If a database stores password encrypted by using salt values, how are they stored?
I read somewhere, it uses timestamps. So is the timestamp also stored?
How about when a user tries to login next time, then how are timestamps considered?

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    $\begingroup$ I think this answer has what you're looking for: crypto.stackexchange.com/a/1772/17754 $\endgroup$ – sju Oct 24 '14 at 1:21
  • $\begingroup$ \$alg\$salt\$hash is a common way of storing hashes in a database, so a typical database field may look like \$apr1\$h7Fb0iS3\$24a7435b994b0bf6ea99155ac24747ec $\endgroup$ – Richie Frame Oct 24 '14 at 2:03
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    $\begingroup$ Note that "using timestamps" is very bad, unless the timestamp was an input to some function that generates the salt, then that is acceptable. A future salt should not be predictable to an attacker. $\endgroup$ – Richie Frame Oct 24 '14 at 2:04
  • $\begingroup$ think of a salt in terms of door keys; adding more "cuts" to the key makes picking the locker harder; even if the cuts aren't pinned, it still becomes harder to rake the back of the now-deeper cylinder. $\endgroup$ – dandavis May 27 '16 at 19:18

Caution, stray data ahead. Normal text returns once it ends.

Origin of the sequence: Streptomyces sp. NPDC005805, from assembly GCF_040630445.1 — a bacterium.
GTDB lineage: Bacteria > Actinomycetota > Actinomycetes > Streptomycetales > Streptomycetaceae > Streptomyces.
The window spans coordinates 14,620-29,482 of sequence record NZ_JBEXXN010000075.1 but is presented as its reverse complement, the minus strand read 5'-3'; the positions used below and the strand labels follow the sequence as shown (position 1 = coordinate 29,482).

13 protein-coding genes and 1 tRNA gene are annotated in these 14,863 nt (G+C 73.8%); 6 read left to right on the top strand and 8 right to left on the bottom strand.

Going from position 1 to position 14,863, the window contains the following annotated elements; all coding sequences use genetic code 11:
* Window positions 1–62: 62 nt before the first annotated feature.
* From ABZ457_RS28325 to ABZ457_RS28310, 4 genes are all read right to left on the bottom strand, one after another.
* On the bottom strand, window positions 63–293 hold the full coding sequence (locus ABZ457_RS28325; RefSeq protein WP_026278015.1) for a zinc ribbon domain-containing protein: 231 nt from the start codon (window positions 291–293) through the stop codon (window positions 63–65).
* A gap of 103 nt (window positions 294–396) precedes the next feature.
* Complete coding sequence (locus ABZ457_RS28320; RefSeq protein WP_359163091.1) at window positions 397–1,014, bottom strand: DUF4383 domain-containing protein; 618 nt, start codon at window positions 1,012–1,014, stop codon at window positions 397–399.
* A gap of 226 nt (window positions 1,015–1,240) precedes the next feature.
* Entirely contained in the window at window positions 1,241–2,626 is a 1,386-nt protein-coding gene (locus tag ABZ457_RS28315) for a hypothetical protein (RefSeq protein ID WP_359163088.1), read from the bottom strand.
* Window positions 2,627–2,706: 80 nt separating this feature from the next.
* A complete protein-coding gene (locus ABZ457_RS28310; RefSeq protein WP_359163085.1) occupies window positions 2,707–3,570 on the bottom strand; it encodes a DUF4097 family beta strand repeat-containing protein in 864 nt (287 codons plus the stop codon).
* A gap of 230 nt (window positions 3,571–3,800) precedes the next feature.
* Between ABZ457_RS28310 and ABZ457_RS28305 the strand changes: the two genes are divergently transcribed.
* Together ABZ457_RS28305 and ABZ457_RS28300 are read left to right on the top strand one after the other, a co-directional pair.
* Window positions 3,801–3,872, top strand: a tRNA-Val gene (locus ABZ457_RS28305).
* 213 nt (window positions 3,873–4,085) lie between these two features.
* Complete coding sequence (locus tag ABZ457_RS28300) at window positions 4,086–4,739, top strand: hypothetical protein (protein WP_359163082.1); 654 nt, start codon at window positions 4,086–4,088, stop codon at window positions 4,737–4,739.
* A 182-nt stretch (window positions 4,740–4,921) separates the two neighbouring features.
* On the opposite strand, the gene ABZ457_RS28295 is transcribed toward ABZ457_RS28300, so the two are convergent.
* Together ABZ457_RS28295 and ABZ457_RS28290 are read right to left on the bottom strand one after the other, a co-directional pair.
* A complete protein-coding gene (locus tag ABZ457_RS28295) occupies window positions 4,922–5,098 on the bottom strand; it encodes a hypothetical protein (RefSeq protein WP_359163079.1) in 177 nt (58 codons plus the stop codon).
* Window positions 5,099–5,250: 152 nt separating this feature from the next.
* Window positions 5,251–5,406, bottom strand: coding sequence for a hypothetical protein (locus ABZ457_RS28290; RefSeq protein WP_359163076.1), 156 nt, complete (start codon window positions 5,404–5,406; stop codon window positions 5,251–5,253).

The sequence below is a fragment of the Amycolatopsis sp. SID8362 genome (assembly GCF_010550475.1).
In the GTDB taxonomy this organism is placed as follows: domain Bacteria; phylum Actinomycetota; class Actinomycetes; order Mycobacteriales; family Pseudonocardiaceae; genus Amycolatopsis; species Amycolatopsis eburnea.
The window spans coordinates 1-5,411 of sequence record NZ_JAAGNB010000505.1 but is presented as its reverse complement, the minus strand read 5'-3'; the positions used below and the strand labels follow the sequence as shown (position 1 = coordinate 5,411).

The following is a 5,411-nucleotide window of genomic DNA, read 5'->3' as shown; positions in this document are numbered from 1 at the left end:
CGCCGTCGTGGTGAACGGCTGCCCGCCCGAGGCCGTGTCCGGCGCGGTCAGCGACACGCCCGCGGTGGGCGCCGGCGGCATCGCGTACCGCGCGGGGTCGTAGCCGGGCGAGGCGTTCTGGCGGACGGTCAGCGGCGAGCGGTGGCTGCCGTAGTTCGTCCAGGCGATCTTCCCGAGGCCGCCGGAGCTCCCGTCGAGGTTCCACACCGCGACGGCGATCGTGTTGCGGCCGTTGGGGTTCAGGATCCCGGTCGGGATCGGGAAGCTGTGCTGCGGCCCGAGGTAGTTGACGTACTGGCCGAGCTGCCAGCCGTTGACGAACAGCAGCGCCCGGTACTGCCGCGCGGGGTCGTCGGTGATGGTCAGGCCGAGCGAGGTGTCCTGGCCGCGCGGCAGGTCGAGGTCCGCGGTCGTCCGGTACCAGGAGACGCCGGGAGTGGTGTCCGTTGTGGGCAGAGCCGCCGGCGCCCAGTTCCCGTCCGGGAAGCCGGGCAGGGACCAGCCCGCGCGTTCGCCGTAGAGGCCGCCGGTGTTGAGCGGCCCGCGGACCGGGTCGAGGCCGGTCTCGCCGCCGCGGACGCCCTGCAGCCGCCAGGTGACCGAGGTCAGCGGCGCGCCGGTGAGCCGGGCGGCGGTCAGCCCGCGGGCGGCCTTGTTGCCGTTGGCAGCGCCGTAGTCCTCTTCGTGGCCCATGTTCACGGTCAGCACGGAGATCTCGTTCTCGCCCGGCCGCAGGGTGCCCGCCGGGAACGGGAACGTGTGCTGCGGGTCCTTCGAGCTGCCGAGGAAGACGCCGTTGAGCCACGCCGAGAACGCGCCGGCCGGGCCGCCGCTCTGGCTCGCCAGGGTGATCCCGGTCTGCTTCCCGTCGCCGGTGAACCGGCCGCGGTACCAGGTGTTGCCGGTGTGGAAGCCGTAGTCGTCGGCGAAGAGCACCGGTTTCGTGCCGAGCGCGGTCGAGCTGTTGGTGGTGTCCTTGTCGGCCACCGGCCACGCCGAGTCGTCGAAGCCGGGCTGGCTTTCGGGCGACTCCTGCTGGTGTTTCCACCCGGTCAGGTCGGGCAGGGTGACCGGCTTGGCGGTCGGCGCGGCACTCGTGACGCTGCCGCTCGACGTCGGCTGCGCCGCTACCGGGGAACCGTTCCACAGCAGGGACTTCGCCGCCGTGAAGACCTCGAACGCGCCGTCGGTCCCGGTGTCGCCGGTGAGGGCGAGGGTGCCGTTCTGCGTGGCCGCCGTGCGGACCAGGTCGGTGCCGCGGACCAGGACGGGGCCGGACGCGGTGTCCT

Salts are generally stored in the database with the password.

They shouldn't be timestamps, salts should be random values of 128 bits or more (though this may vary depending on the hashing scheme used.)

Salts improve security by making brute force attempts single-use: a password of "password" is likely going to be used many, many times. If it's hashed without a salt, then an attacker will instantly know which users used "password" as their password when they hash it. By hashing it with a per-user random salt an attacker will need to try at least one guess for each user, and hopefully several guesses. So salts help protect users who reuse passwords (there aren't that many hashing schemes) and users who choose bad passwords (attackers have to try all the bad passwords with each salt, instead of just trying them once.)

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